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- LET .EVERY REPUBLICAN TURN OUT TO HEAR WATSON TONIGHT.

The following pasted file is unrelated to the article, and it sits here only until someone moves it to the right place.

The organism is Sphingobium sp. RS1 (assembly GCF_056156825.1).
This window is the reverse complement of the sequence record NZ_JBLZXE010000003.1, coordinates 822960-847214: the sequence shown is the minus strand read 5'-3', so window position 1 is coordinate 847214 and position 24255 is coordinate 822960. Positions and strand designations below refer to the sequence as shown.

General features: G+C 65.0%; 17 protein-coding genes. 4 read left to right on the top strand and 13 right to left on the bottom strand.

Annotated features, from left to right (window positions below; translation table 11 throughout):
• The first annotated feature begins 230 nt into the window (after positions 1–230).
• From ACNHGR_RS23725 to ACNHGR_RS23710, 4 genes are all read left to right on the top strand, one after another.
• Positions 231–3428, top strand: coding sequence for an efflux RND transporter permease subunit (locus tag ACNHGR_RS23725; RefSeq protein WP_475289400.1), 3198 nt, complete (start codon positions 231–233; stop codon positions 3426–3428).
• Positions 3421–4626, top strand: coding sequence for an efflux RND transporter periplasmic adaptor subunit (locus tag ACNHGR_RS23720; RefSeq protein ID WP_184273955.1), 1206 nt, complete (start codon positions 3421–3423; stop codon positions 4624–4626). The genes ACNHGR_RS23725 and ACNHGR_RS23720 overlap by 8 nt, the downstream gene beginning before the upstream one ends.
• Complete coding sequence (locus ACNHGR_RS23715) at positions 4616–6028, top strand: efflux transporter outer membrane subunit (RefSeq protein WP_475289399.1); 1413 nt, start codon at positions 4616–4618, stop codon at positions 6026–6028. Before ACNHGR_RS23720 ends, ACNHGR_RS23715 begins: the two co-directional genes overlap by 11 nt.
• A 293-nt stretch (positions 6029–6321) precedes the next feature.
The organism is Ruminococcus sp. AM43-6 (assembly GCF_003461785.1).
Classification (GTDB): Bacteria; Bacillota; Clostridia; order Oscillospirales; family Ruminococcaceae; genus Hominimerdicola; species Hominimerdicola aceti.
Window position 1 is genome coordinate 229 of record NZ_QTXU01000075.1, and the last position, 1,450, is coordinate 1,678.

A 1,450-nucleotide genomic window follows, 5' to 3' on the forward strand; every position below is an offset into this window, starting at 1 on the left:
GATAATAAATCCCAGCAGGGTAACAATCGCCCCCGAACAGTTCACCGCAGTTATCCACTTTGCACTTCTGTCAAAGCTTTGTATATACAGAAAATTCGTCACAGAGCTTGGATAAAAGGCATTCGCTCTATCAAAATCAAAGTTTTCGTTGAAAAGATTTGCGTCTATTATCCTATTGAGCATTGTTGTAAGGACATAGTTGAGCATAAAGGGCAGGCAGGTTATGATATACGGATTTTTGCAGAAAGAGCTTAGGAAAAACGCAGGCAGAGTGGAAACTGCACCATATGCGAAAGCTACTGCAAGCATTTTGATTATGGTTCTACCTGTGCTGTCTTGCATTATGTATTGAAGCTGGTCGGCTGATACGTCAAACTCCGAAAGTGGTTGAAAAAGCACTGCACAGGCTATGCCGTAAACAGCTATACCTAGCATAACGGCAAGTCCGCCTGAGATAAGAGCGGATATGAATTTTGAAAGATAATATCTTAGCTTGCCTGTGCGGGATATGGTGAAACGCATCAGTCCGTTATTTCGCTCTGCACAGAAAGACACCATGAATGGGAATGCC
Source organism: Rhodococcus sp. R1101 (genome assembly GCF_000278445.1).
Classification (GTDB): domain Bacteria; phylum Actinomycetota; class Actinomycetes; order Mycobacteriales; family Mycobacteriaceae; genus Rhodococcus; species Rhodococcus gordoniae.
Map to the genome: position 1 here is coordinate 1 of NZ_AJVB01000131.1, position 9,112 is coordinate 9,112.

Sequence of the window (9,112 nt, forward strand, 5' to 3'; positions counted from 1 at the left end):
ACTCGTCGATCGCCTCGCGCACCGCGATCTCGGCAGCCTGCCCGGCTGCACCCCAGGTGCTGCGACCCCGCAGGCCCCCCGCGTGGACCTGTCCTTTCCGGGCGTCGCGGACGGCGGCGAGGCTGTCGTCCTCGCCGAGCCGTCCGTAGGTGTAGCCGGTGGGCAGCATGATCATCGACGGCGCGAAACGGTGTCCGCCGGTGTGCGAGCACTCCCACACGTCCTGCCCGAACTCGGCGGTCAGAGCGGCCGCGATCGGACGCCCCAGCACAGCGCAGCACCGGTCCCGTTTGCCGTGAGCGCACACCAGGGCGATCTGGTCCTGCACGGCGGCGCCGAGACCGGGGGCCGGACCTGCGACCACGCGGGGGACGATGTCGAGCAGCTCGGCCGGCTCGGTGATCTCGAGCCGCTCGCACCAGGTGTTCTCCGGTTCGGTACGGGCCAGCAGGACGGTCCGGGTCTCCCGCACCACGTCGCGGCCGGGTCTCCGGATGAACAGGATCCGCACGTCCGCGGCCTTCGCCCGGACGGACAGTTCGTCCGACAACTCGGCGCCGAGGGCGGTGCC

Tie IMiiy INDIANA WEATHER. Don't fail to read our Maga- zine offer in today's issue. Today fair and cooler. WEEKLY ESTABLISHED 1881. DAILY ESTABLISH K ' 197. SUICIDE ACCIDENT LEROY WHITE TOOK A LARGE AMOUNT OF MORPHINE AT FT. WAYNE BROTHERS HERE Worked at City Restaurant When Last He Was in This City Was a Waiter. INQUEST TO BE HELD TODAY He Suffered Considerably From an Old Wound Which He Received in a Quarrel. Leroy White, of this city either accidentally killed himseit' or com mitted suicide in Ft. Wayne yester day afternoon. lie took a large amount, of morphine and it. has not been decided whether he took the dose with suicidal intent or not. White was a waiter and had only been in Ft. Wayne a short time. The last place he worked in this city was at the City liesfaurant, and he just left there a few weeks ago. He has two brothers living in the city. some place, but it is not known wnt'iuer ins mreius uie ne w wii 1 -About, aycar ago ho received-a bullet wound in the abdomen, while he was engaged in a quarrel in Co lumbus, Ohio, u It. was known that he suffered constantly from this wound and frequently took morphine to ease the pain. He had a number of operations performed, but none of them seemed to do him any good. Last spring he went to Ben ton Harbor, Mich, in search of re lief, but did not succeed in getting it. It was common report that lie had tried a number of times to kill himself, but the truth of that could not be learned. The dispatch from Ft. "Wayne says that yesterday just before he died he received a letter from a, girl in Decatur, Iud., who signed herself Bessie. He had no relatives in Ft. Wayne, and was waiting table in a restaurant there. His . former associates in Richmond did not seem to be surprised when they were informed of his death last night and a number of them said that he had often made the threat to eml his life on account of his suf fering. It. could not be ascertained whether his brothers had been noti fied of the death or not. The cor orner of Allen county will hold an inquest today to determine whether or not. the young man committed sui cide. The body will probably be brought t this city for burial. REDSKINS The Carlisle and Haskell Indians May Meet at Cincinnati Nov 19. Cincinnati. X,,v. 4. Football fans in Cincinnati may -,t a chance to gaze on the Carlisle and Haskellln dians on the 12th. The redskins are fishing for (hat date and if they get it League Park will witness the greatest gridiron outpouring of the year. Not since Carlisle upset TJ. C. 10 to 0 in one of the fiercest pigskin b jMIes ever fought on a local grid iron have the Indianas been seen in this neck of the woods. Frank Bran croft is looking over his date book, and it is possible that the descend ants of the sons of the forest will be seen on Saturday, the 10th. PROGRAMS OUT For the Policemen's Ball and They Are Very Neat. Yesterday afternoon the programs for the second annual ball of the police department arrived and the "Finest" are delighted with them. These programs are beautifully got ten up. On the cover is a picture of a gallant copper, evidently Hand some George Staubach, the guardian angel of Eighth and Main streets, who is saving a beautiful maiden from being run down by a brewery wagon. On the lower left hand cor ner of the cover is a small, but ex cellent reproduction of Gallant Dand MeManus gently requesting several school children to refrain from throwing boulders at automobiles. According to the program there will be twenty-two dances from waltzes to varsouvenienn.es. The in termission will be from 11 to 11:30 o'clock, after which Range's or chestra will strike again and the "light fantastic" will be tripped un til the "wee sraa' hours." The com mittee or arrangements is com losed of the following: I. A. Gor mon, Fred Krone, George Staubach and Scott Winter. Floor managers: Ed McNally, Scott .Winter, William Lawler, Daniel MeManus, Charles Sutton and George M. Little. The ball will be at the Coliseum on Mon day evening, November 14. Tickets can be purchased for 50 cents. SPECIAL GAR Will be Run to Cambridge Tomor rowLeaves at Noon. At noon today, immediately aCter the regular 12 o'clock west bound interurban, a special car will leave for Cambridge City with the local delegation for the Fairbanks meet ing. There are seventy-live tickets j on sale at t tie Jiuerurnan station good for the round -trip. Price 25 cents. These tickets are only good on the social ear. At the conclusion of .JMr. Fairbanks' - address the car will return to Richmond immediately after the regular east bound inter urban. Only seventy-five special car tickets will be sold. t i T" 1 it" WATSON MEETING At Cambridge City Success. Was a Great (Special to the Palladium.) Cambridge City., Jnd., November 4. A large crowd greeted the Hon. James E. Watson in this city this evening. Mr. Watson did not seem to be the least fatigued from the amount of work he has done in the last few weeks and held his audi ence spellbound from the start to the finish of his speech. A large number of people from all over the county were present and a number came over from Richmond. The Milton City Rand and a number of drum corps furnished music, for the evening. The glee club from the Young Men's Republican Club at Richmond, sang a number of cam paign songs. At the close of Mr. Watson's speech Judge Abbott of Richmond, was introduced to the large audience and made one of his characteristic speeches. The judge very carefully explained to his audience why he had changed his political belief and showed that while he was a Demo crat for a number of years that he believed the party to be wrong this campaign on the stand it had taken on the questions of militarism and imperialism. The judge's remarks were frequently interrupted by the applause of his attentive audience. Mr. Iioscoe Kirkman, also of Rich mond, made a few remarks. R. B. Oglesbe, parole officer of the State penitentiary, at Michigan City was in the city a short time yester day. Wilbu r G. Hibberd came home from Detroit last evening to vote. Mr. Hibberd is interested in a man ufacturing jewelry concern in De troit, Mich. RICHMOND DAILY PALLADIUM, SATURDAY MORNING, NOVEMB ER 5, R. A. JACKSON'S RAPID RISE ELECTED FIRST VICE PRESI DENT AND MANAGER OF ALL THE LEGAL AFFAIRS Of the Rock Island Railroad One of the Largest Systems in the World. Richard Jackson, formerly of this city has been made first vice presi dent and manager of all legal affairs of the Rock Island railroad, one of the largest railway systems in the world. Mr. Jackson will succeed Robert Mather. . The Chicago Tribune of yesterday contained a large picture of Mr. Jackson and an account of his life. Mr. Jackson's first railwav position was with the P., C, C.'& St. L. railway. Since he has been in the employ of the Rock Is land his advance has been rapid, un til now he holds one of the most re sponsible positions in the gift of the company. The Tribune of yesterday morning also contained several accounts of Mr. P. G. Ucid's business transac tions, lie has been elected vice pres ident of the Keokuk and Des Moines railway and also a director of the same company. Mr. Reid is also said to have been the moving spirit in a flurry in the slock of the American Can Company, which took place on the Chicago markets on Thursday. Mr. Reid is said to be connected with a number of well known cap italists in one of the strongest steel pools which has taken place in Kow YotV itt"-' ears.1" Schwab, Morgan, Kein, Gates and the Morrow Broth ers were also interested. liLTONIANS Have a Splendid Meeting Converse Presided Watson Spoke. (Special to the Palladium.) Milton, Ind., November 4. A rousing meeting was held here this afternoon and was presided over by Will C. Converse, of Richmond. In his speech Mr. Watson made a num ber of strong points and was fre quently applauded. The glee club of the Young Men's Republican Club, of Richmond, sang a number of campaign songs. THE REMAINS Of Charles Hauf Shipped to Cin cinnati. A brother of Charles Hauf, the stonemason who died from an over dose of strychnine on Thursday night, arrived in Richmond yester day and took chrage of his broth er's body. The remains will be shipped to Cincinnati this morning for burial. The brother lives in Cincinnati and did not believe hat Charles Hauf had committed suicide as he bad no motive for so doing. Coroner Markley did not return a verdict of suicide on account of the evidence not being sufficient for hi doing so. Football. ! Dean then began shooting at ihe The Butler eleven will play Earl- J men. One Italian was instantly kill ham at Richmond. The team is not i ed. another fatally wounded, and it 111 prime condition owing to injuries. but hoped by light work today to be prepared to give the Earlhamites a good game. The Earlham men have been longer at the business than the Butler team. They play a very fast game and are well seasoned and con fident. Butler, however, will give them the best it can. and ..hopes to make a good showing. Indianapolis News. THE VOTING PLACES NAMED FOR COMING ELECTION AN NOUNCED BY COMMITTEE ALL READY FOR THE BATTLE Number of Precinct and Location of Voting Places for Next Tuesday. At the county auditor's office yes terday afternoon the following vot ing places in the various precincts was given out: Precinct 1 Number 10 school house. Precinct 2 George Minor's Shop, Chester. Precinct 3 Elvin Norris' home, Middleboro Pike. Precinct 4 Andrew Burgess' home, Abington Pike. Precinct 5 Fountain Hill school house. Precinct G Court house. Precinct 7 Shofer's liverv barn. Sixth Precinct S 300 South ! Street. Precinct 1020 Fort Wayne Ave nue. Precinct 11 City Building. Precinct 12324 North Fourth street. Precinct 13 100 Ft. Wayne Ave. Precinct 14 room, .West-cot t Old Commercial 'lub Hotel. 111S Xorlii H street. Precinct 15 Fry's, shop. Precinct 1G--P22 North F street, eorjafels of Ninth street. Precinct 17715 North Tenth St. Precinct IS Knights of Pythias Temple, South Eighth street. JJ?einetl9 11-, South Eleventh street, Tavlor's liverv stable. "'-' Precinct 20 205 South Eighth street. Precinct 21 South D street, be tween Eleventh and Twelfth street. Precinct 22 Corner of South Eighth and E streets. Precinct 23 North A street, be tween Thirteenth and Fourteenth. Precinct 24 Kidder's shop, be tween Thirteenth and Fourteenth. Precinct 25 Second Baptist church. North G street. Precinct 20 Hodgin's shop, in North B street. Precinct 27 Brook's grocery, 429 North Nineteenth street.' Precinct 28 South B street, be tween Thirteenth and Fourteenth. Precinct 29 Geyer Barber shop, 1009 East Main street. Precinct 30455 South Thirteenth street. Precinct 31 Republican Club House. Seventh ward. Precinct 32 Coate's Barber shop, 40 Richmond avenue. Precinct 433115 West Main St. MAN KILLED In An Italian "Riot at Rochester, j i New York. j Rochester, N. A".. November 4. j One man was killed and three were j probably fatally injured in a riot j near here todav. A -man named! Dean, foreman of a trolley construe-? tion gang, ordered the men, all Ital ians, to get into a swamp, but they refused because they had no high boots. Dean insisted. This angered the men. who attacked him with j knive while his back was turned. is said there is another dead Italian ! in the swamp. Dean, it is said can not live. Deaths and Funerals. Peltz The funeral of Mi, Peltz will be held this morning at 10 o'clock from the residence of ner i father, Jos -epii Peltz. 120 SoHth Tenth street. Burial Lutheran cemetery. will iK-eur at 1904. SPORTSMEN Are Preparing For the Opening of Ohio Game Season (Special to the Palladium.) Eaton, O., Nov. 4. Scores of sportsmen in and around Eaton are getting ready for the hunting sea son, which begins November 15. Hunting suits and boots, game bags and other hunters' paraphernalia are being looked over, guns are be ing put in order, and inquiries being made by the expectant hunters as to the best places for game. The sport ing goods stores are busy from morn ing till night, and a new and im proved gun being shown this year is taking the eye of a number of up-to-date men. Here is the latest com piled game law of Ohio, condensed for ready reference: Partridge, quail, Nov. 15 to Dec. 5. Woodcock, dove, Sept. 1 to Dec. 1. Rail, shore bird, plover, snipe, t wild duck, goose, swan, coot, mmud j hen, Sept. 1 to Dec. 1, and March 1 to April 20. Rabbit, Nov. 15 to Dec. 5. Raccoon, Sept. 1 to March 1. Squirrel, Sept. 1 to Oct. 15. Prohi bited: Hunting duck and other wa ter fowl on Sunday or Monday be tween sunset and sunrise. More than IS partridge, quail, dove, woodcock, geese, rail, shore bird, plover, snipe, or more than 25 ducks; sale, export. Protected: Ruffed grouse, pheasants, Tntwery pigeons. License $15. The reports are that game is plen tiful, lots of quail and plenty of rabbits. GOOD MEETING jWas Had at School House Number ! Six. Attorneys William Bond and Ray K. Shivelcy addressed a large and enthusiastic meeting at school house No. 0? on the Middleboro pike last evening. The school house was pack ed and a large number of people Ljcoiild not gainadmission. A large uniformed drum corps from that sec tion of the county furnished the noise for the evening. Both Mr. Bond and Mr. Shivelcy made very strong speeches. EZRA NELSON j Badly Hurt in an Accident at Dublin j Yesterday. (Special to the Palladium.) Cambridge City, Ind., November j 4. Mr. Ezra Nelson, of Dublin, was i seriously hurt today by falling from I a sixteen-foot scaffold and alighting j on a pile of seats. Mr. Nelson was paperinj the church at Dublin and the scaffold- ing gave way with him. He was unconscious for several hours. It is not known just how badly he was hurt. No one witness ed the accident and other persons j in the church did not know it had happened until they beard the crash of the falling timber. Sunk FERRY BOAT With One Hundred and Fifty People on Board. New Vork.November 4 The ferry lx.at Columbia, of the Wall street ! line, was run into and sunk today by the Norwich liner City of Lowell. There was no loss of life. There was a heavy fog on the river at the time! f the collision. There were about 1 !") passengers and seventeen teams .u board the Columbia at the time of the accident. All of the passen - gers were taken oft in safety, but eight or ten horses were drowned. The Columbia had been making trips j tiom .Montague street, lirookiyn, 10 I Wall street, New York, for thirty years. The fog seriously disarrang s Ida j ed traffic n land and water during the early part f the day. Mr. John Brookhart and wife and Miss Bert Brookhart visited friends in Greenville this week. ....... ONE CENT A COPY. BSHOP VINCENT ADDRESSED A LARGE AUDI ENCE AT FIFTH STREET CHURCH WELL RECEIVED To Meet in Richmond Next Year a? the Methodist Church Officers Elected. THE AUXILIARY REPORTS Of the Women's Foreign Missionary Society Were Read A Very Spirited Meeting. The annual meeting of the Wom en's Foreign Missionary Society of the Richmond district of the Metho dist church closed yesterday after noon with a devotional meeting.. which was led by Mrs. M. A. Mote. Tlie chief feature of the closing meeting was the paper by Dr. G. II. Hill, on "Tidings from the Los An geles Missionary Convention." The devotional exercises of tha meeting yesterday morning were led by Mrs. Tripive. The society pled-, ged itself to give $1,300 toward thi support of missions for the follow- jug-ear. iiws sum is -u more tuarr was pledged last year by the soci ety. The following officers wers elected for "'the ensuing vear: . PresidentMrs. Rulev, of Char lottsville. First vice president Mrs. Sad: West, of Farmland. Second vice president Mrs. Jen nie Williams, of Richmond. Third vice president Mrs. Ston?, of Dunkirk. Recording secretary Mrs. Mor gan, of Knightstown. Corresponding secretary Mr?. Bin ford, of Greenfield. Treasurer Mrs. Atkinson, of Economy. Mrs. Ruley, of Charlottsville, ami Mrs. Francos Kelley, of Richmond. were appointed delegates to th? branch meeting to be held at Battle Creek, Mich. The reports of the auxiliaries were also read at the morning session. Bishop John H. Vincent, of In dianajwdis, addressed a large audi ence at the meeting of the society last evening. The bishop said in part : "There is no such a thing as for eign missions in this little planet of ours. Japan is just across the street. Our sympathies should gir dle the globe. If Ave would attempt to find a foreign field we must tak (Continued on fifth page;) GRDSHED Frank May Injured While at Wori in North Fifteenth Street. Frank May, a man about sixty-fir years of age, was painfully crushed about his lower extremities while j working about a building at North Fifteenth and F streets yesterday j afternoon. Theb building is being j torn down and May was on the sec- ond floor when the side wall gave way and threw him in the debris on the ground. His son fell with him, but was uninjured. The city ambu lance in charge of Officers Livens berger and MeManus, was called and removed the injured man to his home in South Second street. His leg was crushed the worst, but it is not thought tha't anything serious will result from the injuries. HEAR WATSON TONIGHT. HEAR WATSON TONIGHT. HEAR WATSON TONIGHT. HEAR WATSON TONIGHT. HEAR WATSON TONIGHT. HEAR WATSON TONIGHT.